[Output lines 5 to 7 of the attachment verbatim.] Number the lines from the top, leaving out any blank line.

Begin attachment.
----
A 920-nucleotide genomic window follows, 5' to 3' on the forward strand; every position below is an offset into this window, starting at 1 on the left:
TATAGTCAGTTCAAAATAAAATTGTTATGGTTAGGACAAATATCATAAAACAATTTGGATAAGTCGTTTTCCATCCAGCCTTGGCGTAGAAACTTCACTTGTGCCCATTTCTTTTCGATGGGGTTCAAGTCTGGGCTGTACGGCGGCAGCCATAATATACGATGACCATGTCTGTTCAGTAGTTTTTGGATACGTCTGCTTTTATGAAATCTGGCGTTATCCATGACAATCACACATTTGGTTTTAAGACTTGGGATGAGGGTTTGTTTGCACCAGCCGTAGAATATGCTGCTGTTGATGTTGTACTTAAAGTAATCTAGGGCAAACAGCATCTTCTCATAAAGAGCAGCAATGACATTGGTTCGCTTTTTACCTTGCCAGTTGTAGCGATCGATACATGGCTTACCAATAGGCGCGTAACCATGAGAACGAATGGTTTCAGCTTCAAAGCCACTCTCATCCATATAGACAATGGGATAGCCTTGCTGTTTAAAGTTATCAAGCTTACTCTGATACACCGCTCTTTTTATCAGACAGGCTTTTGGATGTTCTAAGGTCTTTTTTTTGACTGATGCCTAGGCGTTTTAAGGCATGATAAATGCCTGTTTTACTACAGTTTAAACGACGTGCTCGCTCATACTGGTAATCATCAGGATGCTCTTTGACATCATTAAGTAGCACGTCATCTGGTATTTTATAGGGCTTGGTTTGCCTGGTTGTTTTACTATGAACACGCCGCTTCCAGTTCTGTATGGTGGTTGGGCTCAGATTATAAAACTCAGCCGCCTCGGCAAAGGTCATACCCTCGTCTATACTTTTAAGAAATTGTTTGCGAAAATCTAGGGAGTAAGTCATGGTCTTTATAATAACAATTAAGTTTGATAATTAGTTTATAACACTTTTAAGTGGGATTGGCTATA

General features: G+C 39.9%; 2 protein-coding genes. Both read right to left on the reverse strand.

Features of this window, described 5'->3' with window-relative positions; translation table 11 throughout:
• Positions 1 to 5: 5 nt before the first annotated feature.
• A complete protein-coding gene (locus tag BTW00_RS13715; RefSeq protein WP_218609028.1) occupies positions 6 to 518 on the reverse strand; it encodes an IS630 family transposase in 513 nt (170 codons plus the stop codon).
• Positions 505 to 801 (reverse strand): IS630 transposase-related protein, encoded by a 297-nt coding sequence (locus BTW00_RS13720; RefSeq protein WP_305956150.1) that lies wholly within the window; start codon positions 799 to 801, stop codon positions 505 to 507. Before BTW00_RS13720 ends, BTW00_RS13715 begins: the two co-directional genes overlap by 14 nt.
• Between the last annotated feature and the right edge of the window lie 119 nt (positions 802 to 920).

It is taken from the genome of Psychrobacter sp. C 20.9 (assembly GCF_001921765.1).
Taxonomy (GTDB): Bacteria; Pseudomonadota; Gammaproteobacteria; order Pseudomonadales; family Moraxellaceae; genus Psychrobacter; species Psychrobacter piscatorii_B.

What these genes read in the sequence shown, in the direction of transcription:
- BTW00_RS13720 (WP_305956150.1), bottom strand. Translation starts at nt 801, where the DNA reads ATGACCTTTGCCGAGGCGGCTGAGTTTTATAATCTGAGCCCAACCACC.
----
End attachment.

• Positions 1 to 5: 5 nt before the first annotated feature.
• A complete protein-coding gene (locus tag BTW00_RS13715; RefSeq protein WP_218609028.1) occupies positions 6 to 518 on the reverse strand; it encodes an IS630 family transposase in 513 nt (170 codons plus the stop codon).
• Positions 505 to 801 (reverse strand): IS630 transposase-related protein, encoded by a 297-nt coding sequence (locus BTW00_RS13720; RefSeq protein WP_305956150.1) that lies wholly within the window; start codon positions 799 to 801, stop codon positions 505 to 507. Before BTW00_RS13720 ends, BTW00_RS13715 begins: the two co-directional genes overlap by 14 nt.